Red Points briefly outlines how long a trademark lasts in the United States, and what to do when that time runs out.
A federal trademark lasts 10 years from the date of registration, with 10-year renewal terms. Between the fifth and sixth year after the registration date, the registrant must file an affidavit to state that the mark is still in use. It’s important for the registrant to keep this date in mind, as the registration is cancelled if no affidavit is filed. The registrant must personally remember to do so, as no reminder is sent from the USPTO.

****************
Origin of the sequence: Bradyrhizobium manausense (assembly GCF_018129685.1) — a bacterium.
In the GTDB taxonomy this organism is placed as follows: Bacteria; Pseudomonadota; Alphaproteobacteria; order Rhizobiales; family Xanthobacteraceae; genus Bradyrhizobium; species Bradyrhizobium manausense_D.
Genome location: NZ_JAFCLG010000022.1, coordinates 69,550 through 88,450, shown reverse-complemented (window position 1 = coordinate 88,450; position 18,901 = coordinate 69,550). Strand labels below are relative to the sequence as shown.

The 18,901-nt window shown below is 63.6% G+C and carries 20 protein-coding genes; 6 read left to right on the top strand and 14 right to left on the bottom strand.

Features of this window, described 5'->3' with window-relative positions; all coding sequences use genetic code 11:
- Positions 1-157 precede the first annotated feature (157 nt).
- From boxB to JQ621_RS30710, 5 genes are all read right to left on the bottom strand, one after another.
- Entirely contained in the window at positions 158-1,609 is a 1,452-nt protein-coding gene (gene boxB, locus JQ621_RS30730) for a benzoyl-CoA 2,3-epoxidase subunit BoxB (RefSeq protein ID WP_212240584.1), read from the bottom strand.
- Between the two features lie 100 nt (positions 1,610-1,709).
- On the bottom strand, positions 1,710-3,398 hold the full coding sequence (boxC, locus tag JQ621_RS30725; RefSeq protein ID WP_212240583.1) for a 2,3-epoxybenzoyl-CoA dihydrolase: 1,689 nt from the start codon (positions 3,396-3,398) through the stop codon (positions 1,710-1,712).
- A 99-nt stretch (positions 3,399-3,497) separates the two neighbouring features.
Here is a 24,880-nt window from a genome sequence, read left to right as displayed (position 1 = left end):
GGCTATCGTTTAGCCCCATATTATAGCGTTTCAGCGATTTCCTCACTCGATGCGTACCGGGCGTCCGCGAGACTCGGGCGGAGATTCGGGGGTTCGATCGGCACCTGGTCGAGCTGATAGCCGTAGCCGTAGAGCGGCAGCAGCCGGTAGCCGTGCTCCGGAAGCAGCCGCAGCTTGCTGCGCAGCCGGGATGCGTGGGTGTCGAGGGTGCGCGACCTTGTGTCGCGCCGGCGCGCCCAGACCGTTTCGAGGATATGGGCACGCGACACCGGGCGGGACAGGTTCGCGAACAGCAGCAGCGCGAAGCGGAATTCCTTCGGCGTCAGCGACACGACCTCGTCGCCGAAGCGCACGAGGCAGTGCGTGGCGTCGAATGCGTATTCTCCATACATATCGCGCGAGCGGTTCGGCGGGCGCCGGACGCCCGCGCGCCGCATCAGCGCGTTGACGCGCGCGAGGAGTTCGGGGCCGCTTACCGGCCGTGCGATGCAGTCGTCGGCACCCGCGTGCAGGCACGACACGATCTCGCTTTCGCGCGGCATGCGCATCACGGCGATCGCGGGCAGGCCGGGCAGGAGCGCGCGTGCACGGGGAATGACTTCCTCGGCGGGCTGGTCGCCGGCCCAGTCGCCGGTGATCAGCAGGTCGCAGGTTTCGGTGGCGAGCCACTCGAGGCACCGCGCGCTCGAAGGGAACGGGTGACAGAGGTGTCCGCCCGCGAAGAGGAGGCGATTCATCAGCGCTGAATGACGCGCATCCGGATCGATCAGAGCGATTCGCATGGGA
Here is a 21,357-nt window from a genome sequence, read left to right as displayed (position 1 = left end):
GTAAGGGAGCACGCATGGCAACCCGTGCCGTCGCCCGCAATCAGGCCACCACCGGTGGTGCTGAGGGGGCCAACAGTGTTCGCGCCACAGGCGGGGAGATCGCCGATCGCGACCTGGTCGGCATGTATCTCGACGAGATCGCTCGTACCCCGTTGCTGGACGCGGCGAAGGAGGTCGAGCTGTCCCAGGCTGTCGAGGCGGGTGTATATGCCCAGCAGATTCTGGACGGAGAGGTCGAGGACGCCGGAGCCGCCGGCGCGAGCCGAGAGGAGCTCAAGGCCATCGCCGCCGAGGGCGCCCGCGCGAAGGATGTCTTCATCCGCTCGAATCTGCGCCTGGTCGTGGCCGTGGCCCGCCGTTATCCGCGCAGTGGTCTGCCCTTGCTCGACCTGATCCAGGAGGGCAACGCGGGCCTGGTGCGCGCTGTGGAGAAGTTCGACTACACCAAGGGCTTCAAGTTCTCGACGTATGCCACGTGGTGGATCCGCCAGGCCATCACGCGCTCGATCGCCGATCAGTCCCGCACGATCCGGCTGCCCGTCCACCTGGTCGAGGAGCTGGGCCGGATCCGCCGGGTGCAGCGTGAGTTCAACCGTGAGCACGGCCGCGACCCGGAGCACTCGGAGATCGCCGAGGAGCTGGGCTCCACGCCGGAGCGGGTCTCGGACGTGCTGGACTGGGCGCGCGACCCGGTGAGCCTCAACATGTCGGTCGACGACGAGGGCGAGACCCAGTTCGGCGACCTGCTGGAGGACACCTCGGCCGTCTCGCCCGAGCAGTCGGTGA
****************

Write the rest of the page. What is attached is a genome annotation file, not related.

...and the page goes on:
A trademark registration may remain in force for potentially unlimited consecutive ten-year periods, as long as the owner meets the legal requirements for post-registration maintenance and renewal, while filing all necessary documents on time.
If a trademark becomes expired or canceled, the trademark still has “common law rights” that can be applied. This enables the law user to challenge another party’s use of their own trademark in court.
If you’d like to read further about trademarks, you can find out more on the USPTO’s website here.